On 3/27/2015 10:15 PM, John Haley wrote:
> Paul is absolutely right about the curves. Students will never get this
> right. It takes a good amount of skill and experience to get the phono-EQ
> curve right. There is no research tool that will tell you what is "right."
> You have to use your ears, guided by experience. There is no other way
> for instantaneous discs. Even commercial discs sometimes involve a lot of
> trial and error.
> I strongly recommend getting the KAB EQS MK12, which is an excellent
> sounding preamp even apart from its curve settings, and I further recommend
> getting the small mod you can buy with it, as I did (it's an extra card
> inside), that allows you to input line level signals thru the EQ curve
> section of the electronics. Otherwise you can only input the low levels
> from a phono cartridge through it. That's impossible once you have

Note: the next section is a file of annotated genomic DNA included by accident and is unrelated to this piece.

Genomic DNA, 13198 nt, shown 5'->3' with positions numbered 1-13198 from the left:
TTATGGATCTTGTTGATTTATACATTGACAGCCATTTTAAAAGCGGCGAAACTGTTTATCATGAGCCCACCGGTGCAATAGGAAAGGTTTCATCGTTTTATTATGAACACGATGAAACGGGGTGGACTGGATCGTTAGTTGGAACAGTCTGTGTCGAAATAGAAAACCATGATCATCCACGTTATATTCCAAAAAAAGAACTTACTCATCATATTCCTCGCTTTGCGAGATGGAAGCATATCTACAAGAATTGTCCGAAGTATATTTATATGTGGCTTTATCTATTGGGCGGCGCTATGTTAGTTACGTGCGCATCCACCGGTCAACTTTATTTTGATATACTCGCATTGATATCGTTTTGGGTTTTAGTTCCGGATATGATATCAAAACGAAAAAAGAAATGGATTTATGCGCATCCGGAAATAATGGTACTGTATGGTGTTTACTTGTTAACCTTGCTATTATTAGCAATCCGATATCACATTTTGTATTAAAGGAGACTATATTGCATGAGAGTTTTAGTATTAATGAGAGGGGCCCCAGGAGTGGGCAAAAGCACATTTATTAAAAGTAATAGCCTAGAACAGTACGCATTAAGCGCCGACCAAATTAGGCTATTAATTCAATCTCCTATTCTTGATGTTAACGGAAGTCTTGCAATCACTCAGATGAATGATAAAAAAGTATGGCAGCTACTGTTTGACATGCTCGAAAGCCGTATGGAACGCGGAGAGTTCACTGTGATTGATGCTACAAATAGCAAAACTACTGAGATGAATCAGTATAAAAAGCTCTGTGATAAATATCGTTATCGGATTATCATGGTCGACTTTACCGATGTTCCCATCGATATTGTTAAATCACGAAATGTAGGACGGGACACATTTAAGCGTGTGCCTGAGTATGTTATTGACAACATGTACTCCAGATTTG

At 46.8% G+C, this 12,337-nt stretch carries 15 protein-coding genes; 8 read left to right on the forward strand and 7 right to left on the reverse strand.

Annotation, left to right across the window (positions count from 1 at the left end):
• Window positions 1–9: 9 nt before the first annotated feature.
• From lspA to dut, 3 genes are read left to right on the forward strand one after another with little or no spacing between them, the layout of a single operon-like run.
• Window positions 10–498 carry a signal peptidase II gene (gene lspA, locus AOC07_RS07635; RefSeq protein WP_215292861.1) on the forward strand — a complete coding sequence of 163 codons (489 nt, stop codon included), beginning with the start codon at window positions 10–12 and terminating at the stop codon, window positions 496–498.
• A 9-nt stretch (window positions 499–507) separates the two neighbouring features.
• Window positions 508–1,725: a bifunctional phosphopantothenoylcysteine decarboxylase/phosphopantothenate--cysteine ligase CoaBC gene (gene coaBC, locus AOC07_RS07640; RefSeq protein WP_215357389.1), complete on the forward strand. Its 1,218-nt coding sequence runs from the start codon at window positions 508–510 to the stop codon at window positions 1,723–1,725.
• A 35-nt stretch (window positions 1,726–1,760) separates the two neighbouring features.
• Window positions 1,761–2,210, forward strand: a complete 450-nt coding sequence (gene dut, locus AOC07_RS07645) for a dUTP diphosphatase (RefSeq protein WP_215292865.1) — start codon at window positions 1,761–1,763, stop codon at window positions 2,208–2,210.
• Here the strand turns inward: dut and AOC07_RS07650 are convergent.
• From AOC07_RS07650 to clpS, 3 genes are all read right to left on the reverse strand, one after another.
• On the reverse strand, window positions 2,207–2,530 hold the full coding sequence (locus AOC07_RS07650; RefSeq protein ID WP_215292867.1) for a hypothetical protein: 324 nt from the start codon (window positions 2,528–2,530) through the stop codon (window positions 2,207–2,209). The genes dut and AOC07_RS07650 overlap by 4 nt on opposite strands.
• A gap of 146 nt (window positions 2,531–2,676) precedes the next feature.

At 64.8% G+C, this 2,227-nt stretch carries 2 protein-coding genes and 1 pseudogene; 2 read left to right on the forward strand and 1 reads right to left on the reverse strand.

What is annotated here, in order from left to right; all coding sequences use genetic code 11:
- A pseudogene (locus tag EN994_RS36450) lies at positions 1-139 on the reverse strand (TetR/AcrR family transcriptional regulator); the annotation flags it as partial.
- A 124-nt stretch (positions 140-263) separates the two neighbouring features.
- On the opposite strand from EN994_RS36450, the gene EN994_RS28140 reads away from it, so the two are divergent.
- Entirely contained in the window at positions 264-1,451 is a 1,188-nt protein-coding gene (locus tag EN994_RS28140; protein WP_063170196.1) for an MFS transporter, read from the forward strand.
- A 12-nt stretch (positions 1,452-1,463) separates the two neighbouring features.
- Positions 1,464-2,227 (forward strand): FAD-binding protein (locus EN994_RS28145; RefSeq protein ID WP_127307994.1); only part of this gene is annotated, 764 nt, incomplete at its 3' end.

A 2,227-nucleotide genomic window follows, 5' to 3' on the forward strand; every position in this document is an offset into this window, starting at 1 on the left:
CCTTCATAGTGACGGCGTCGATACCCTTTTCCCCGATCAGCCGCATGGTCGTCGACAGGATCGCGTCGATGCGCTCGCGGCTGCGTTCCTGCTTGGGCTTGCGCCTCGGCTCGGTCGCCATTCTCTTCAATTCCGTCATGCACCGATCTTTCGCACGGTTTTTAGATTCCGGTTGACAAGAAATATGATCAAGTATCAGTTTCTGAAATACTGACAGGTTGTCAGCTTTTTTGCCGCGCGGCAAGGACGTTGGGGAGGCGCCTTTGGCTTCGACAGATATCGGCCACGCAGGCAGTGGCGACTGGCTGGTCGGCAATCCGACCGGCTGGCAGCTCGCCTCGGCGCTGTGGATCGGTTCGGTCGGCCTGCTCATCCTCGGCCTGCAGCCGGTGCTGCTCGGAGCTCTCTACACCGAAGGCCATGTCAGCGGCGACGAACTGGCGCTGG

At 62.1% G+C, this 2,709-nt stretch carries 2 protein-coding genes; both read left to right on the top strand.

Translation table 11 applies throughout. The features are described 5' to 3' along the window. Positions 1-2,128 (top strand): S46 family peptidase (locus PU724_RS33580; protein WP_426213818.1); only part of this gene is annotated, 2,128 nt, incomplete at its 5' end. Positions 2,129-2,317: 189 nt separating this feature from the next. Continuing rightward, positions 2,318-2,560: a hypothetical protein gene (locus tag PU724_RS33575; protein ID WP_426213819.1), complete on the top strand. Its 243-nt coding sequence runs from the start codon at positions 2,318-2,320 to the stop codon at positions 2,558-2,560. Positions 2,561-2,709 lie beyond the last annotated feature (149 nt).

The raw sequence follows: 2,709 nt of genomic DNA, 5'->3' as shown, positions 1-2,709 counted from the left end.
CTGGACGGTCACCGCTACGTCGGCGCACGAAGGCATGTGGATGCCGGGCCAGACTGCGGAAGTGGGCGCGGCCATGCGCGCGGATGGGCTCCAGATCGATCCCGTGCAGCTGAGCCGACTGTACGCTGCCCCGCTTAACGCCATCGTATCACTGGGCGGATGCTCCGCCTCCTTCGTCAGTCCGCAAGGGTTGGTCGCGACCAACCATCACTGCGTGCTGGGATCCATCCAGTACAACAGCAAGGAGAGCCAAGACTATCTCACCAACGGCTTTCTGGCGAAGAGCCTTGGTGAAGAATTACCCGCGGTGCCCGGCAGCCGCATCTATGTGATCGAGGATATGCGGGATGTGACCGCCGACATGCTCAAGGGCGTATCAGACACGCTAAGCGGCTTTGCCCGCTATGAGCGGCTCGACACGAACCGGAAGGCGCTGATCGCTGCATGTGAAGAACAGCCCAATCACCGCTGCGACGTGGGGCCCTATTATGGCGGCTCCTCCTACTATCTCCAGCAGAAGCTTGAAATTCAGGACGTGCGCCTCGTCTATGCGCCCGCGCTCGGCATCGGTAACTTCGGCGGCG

> digitized something to a wav file. With this mod, you can do what Paul
> says, which is do flat transfers of discs and then play the resulting wav
> files thru the preamp to select the right curve, without further playing of
> the record.
It's also possible yo apply the curves uing, for example, Adobe
Audition. A 20dB boost at 50.04Hz, for example, yields a 500.4Hz
turnover, while you van do the treble e-emphasis with the Scientific
Filters set to 1st order.
> Also, if you digitize the records with the wrong curve, it is really,
> really hard, maybe impossible, to reverse that to apply the right curve.
> This is because you can't reverse the turnover point electronically--it is
> not a matter of equalization (which the treble emphasis and de-emphasis
> is). Getting the curve right often matters quite a lot in how something
> sounds. It's not a small part of the process.
> Frankly, I would never trust a student with any of this. You will destroy
> your collection and end up with garbage for transfers.
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